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by Vian Esterhuizen

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25

Yes, all Pentax DSLRs accept all K-mount lenses. This includes autofocusing (if applicable), focus confirmation, metering, IS, etc. The oldest two series, K and M series (database), do not have aperture contacts, and thus do not work with Av and Tv mode. Instead, you'll have to use M mode, but you will get meter readings. It can also suggest a shutter ...


21

You're probably better off with native-mount lenses For the most part, no, you can't mix'n'match lenses from different brands of cameras, because they'll usually use different mount systems. The mount system specifies how the lens and camera body physically link, and may also specify electronic communication between the lens and camera. If the lens and ...


17

The short answer is: save it as a TIFF. PSD may once have been considered the more "native"/modern Photoshop format, but no longer. Jeff Schewe (the Photoshop Guru's Guru) advised way back in August 2007 on the Luminous Landscape forums that choosing TIFF over PSD was his strong recommendation. I quote: Look, I'll make it REAL simple... TIFF = ...


16

In talking with a number of working pros, the general attitude tends to be that you buy lenses to keep and you buy bodies to upgrade. My personal planning mirrors this; I've tried to invest in higher quality lenses that i expect to own for a while (10-15 years) while given how body technology is changing, upgrading a body every 2-3 years doesn't surprise me. ...


16

I think this question boils down to a balance between backwards compatibility and technological progress. You can strive to maintain the ultimate in backwards compatibility, and never change a lens mount. Some camera manufacturers have succeeded in that, such as Nikon and Pentax, to a large degree. However, what is the long term cost of progress there? ...


15

This is a particularly thorny question with Nikon. On one hand, Nikon still uses the same basic mount as their very first SLRs did shortly after the second world war was over. On the other hand, over the years they've had to come up with quite a few variations on that mount. As a result, the exact degree of compatibility between a particular lens and camera ...


11

Yes, there are. Most DSLRs are backwards compatible with lenses of film DSLR from the same brand. The main exceptions are Olympus, Panasonic and Sony. Canon changed its mount completely when they introduced autofocus, so you will have less luck there. Nikon manual focus lenses are compatible with higher-end bodies (D90, D300S, D7000, D3S, D3X, etc). ...


8

Yes, there is no reason that these would not work, assuming that their filter diameter matches your lenses, of course. As with lenses in general, there have been improvements in design and manufacturing which may make newer filters nicer. For example better coatings are available, and older filters are less likely to be multi-coated. You may also find newer ...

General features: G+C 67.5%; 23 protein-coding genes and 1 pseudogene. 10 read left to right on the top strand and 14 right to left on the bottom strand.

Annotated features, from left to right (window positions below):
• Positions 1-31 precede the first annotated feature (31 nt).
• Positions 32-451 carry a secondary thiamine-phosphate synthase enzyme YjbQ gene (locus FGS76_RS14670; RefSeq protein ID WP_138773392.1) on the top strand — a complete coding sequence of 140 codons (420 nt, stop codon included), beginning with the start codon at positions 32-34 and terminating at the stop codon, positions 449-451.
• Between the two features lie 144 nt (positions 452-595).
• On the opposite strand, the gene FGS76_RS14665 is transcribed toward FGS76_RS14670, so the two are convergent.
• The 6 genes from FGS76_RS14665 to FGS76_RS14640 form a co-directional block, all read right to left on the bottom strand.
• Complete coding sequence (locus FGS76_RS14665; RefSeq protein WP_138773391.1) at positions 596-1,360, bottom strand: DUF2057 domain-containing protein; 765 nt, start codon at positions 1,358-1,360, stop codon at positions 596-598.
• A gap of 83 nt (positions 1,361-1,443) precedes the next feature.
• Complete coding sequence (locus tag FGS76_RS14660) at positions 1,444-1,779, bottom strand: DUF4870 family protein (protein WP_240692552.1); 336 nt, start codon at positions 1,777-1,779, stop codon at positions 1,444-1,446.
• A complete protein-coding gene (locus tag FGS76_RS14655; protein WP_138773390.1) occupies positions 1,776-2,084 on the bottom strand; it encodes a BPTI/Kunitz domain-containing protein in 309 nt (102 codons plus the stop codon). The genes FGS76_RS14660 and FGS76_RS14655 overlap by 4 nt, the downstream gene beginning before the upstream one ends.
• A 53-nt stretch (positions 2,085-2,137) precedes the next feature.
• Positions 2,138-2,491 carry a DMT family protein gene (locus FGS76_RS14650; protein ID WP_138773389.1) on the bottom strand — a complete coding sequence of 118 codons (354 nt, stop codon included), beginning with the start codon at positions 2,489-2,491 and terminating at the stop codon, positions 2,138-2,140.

8

As Matt noted, there's no general reason that you can't use them if the diameters match up with your lens elements. The only thing I would note in addition to that is that you may run into linear polarizers which may not work correctly with your camera's metering and autofocus systems. That's not really an issue for focussing if you manually focus. For ...


7

Yes, if it is an old flash, it is possible that the trigger voltage is around 200V. However, according to some information from Chuck Westfall (Canon USA official), all bodies since the EOS 20D should withstand this voltages (I don't have the link, but you can search Google and it will pop up in one of the many forums). To be on the safe side, you can get ...


7

The Nikon SLR lenses are designed such that the image circle falls on the sensor/film plane based on the distance from the sensor to the mount (flange focal distance). For an SLR, this distance includes the space needed for the mirror. As the Nikon V1 doesn't have a mirror, the distance from the sensor to the mount point is substantially smaller, so in order ...


7

Is it a third-party lens or a Canon one? It is a well known fact that some older Sigma lenses in particular have problems with the electronic interface with newer Canon camera bodies.


7

I don't think my contacts need cleaning because the camera works fine with a 18-55mm lens. You could try cleaning the other side of the contact point, that being the contacts on the lens.


7

Unfortunately not, as this lens does not have a built-in AF motor, and neither do the D3X00 or D5X00 camera families from Nikon. Your camera will only have autofocus with Nikon lenses marked AF-S, or compatible lenses from other makers that include built-in focusing motors.